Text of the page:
THIS WAS VINTAGE BUSH PRAGMATISM. Both liberals and conservatives would like to see African-Americans well-represented among students at the University of Michigan and the University of Texas. But nearly every conservative believes (as most liberals once did) in the principle of color-blindness. Because color-blindness currently cannot produce the desired level of African-American participation at top state colleges and law schools, the desired outcome and the conservative principle could not both be vindicated in the Michigan cases.
The Bush administration nonetheless attempted to craft a synthesis, refusing to yield much, if at all, on the desired racial outcome, but doing what it could to cling to conservative principles. Thus, the "10 percent solution" was facially neutral as to race. African-Americans received no points or extra credit for being black. And the system rewarded achievement--finishing in the top 10 percent of one's class is always an accomplishment. Unfortunately, though, Bush's solution ultimately failed to vindicate core principles of color-blindness and non-discrimination. Choosing a facially neutral selection system for the purpose of achieving a racial result is a classic form of illegal discrimination under the civil rights law. Thus, problem-solving trumped conservative principles.
PRESIDENT BUSH'S APPROACH to the Michigan cases plainly bears more resemblance to the centrist pragmatism of Justice O'Connor (who found yet another way to split the difference in this instance) and Justice Powell than to the steadfast conservatism of Justices Scalia and Thomas. And, as we have seen, Bush's approach to the Michigan cases is not an aberration--it stems from the same impulse that drives his handling of a range of domestic policy issues.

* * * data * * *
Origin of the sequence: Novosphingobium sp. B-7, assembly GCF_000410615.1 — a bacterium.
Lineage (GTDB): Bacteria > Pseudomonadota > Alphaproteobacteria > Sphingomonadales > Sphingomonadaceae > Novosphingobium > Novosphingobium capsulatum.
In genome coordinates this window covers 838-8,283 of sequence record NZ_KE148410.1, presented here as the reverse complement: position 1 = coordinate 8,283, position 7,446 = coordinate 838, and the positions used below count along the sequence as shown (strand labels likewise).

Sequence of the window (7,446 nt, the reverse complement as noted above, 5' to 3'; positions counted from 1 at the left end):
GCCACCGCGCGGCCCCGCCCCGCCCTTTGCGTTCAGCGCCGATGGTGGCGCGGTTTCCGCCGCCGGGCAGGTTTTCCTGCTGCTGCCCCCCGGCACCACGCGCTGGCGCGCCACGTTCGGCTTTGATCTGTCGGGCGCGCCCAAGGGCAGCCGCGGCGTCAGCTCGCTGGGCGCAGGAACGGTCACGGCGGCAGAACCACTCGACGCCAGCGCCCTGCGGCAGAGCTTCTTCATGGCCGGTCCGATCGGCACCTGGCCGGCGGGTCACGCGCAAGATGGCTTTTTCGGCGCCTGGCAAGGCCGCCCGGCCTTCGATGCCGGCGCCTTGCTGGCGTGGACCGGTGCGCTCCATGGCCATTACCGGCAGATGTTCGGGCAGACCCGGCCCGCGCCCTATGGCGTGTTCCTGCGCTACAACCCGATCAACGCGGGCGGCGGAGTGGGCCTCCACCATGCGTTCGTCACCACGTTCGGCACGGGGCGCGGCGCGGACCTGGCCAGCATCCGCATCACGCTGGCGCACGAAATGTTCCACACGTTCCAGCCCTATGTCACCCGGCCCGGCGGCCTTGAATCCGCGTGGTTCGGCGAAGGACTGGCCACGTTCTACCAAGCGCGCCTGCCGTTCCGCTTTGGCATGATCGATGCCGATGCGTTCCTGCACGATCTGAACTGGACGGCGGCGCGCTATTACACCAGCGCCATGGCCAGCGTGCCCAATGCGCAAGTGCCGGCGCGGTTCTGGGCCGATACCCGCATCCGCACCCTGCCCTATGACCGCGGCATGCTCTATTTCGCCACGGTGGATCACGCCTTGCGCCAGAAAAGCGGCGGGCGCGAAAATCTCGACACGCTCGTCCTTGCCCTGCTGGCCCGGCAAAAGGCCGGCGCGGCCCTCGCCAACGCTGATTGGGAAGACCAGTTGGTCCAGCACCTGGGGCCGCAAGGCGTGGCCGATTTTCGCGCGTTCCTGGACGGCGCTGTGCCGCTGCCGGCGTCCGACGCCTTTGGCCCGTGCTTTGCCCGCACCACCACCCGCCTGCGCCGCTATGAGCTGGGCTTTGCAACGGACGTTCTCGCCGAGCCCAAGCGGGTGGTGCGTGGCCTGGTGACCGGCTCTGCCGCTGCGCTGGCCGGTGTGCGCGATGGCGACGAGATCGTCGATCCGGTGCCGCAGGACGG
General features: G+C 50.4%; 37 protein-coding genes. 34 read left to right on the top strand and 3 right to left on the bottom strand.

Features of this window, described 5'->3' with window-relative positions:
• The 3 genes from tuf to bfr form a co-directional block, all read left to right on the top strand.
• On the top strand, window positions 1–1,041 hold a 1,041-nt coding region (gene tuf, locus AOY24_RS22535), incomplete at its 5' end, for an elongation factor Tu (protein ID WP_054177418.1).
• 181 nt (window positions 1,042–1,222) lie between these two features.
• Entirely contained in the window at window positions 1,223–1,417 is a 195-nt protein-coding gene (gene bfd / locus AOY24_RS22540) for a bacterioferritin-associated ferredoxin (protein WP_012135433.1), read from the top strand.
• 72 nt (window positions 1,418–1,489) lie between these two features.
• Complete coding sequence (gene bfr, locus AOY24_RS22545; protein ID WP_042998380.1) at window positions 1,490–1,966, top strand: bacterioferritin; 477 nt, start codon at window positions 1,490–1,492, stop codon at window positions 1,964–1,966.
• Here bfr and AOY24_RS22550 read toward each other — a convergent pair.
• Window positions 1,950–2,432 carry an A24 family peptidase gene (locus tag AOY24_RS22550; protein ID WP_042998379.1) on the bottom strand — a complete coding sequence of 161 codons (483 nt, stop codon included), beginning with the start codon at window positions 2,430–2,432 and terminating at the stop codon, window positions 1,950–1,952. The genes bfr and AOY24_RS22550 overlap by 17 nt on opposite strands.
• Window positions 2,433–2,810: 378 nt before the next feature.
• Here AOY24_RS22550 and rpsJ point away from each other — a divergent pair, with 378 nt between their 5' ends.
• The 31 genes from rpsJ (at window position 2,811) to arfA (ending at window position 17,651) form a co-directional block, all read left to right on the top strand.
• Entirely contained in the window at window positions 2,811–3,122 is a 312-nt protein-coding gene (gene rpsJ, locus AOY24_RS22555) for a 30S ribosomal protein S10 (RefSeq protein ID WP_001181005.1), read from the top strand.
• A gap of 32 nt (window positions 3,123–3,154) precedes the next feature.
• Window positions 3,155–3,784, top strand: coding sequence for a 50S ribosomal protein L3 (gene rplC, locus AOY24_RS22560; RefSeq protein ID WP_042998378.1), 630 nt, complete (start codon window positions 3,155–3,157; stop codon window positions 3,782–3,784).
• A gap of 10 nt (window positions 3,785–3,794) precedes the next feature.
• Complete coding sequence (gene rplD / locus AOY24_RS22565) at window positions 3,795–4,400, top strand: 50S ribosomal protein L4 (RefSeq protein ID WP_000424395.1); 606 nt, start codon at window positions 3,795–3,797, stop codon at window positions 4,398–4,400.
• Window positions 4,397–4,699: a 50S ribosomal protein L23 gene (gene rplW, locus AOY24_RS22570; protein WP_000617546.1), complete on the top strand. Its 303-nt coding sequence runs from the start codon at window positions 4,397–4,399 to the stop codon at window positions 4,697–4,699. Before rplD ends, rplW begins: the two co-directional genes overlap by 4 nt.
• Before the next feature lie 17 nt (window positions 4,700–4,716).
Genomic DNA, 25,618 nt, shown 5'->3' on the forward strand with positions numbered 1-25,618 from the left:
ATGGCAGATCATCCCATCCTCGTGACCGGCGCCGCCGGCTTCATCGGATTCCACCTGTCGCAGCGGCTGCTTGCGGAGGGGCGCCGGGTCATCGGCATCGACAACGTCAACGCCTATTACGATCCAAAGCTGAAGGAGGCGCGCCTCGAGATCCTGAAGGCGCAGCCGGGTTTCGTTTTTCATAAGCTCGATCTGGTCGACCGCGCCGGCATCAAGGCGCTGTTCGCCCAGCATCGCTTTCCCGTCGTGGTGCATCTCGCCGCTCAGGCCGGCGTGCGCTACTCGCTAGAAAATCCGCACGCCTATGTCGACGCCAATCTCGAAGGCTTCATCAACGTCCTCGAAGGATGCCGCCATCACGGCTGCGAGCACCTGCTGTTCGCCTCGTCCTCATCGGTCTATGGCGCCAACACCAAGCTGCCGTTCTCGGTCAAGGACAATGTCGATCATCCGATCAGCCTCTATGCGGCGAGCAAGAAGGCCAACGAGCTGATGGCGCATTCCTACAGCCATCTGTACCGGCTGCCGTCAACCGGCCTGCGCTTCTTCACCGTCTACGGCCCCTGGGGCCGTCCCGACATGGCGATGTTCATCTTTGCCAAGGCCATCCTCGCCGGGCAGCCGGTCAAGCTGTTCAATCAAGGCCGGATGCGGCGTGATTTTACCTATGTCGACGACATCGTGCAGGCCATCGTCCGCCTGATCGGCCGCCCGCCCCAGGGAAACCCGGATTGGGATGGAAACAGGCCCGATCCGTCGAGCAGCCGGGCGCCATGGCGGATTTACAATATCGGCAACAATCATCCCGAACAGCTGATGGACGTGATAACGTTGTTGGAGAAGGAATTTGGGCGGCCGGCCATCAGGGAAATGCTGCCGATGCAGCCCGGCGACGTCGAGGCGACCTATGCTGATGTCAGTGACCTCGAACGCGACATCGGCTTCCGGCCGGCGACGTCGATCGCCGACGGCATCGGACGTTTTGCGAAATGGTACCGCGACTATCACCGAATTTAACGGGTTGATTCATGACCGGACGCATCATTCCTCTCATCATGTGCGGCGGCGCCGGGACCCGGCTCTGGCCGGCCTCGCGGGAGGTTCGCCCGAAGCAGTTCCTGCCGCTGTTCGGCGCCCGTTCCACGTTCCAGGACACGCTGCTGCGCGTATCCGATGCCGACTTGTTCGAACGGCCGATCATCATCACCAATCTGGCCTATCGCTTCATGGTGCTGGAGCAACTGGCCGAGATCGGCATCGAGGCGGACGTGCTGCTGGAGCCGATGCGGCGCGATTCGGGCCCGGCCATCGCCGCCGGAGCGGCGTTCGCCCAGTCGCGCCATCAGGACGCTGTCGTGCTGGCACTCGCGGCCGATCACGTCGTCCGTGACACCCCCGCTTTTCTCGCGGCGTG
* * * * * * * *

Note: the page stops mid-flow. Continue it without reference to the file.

But this does not mean that Bush is destined to be unsound from a conservative standpoint when it comes to nominating judges. To the contrary, we know that he is mostly sound, having nominated many conservatives to the appeals courts and one to the Supreme Court. Bush said he would nominate Justices in the mold of Scalia and Thomas, and Bush is a man of his word. But Bush is not immune from error in identifying potential justices in that mold. Not just because he's a non-lawyer, but also because when it comes to public policy he's not conservative enough by inclination automatically to prefer practitioners of judicial restraint to judicial pragmatists. Accordingly, when Bush makes his next selection, "trust but verify" should remain the operative maxim for conservatives.
Paul Mirengoff is a contributing writer to The Daily Standard and a contributor to the blog Power Line.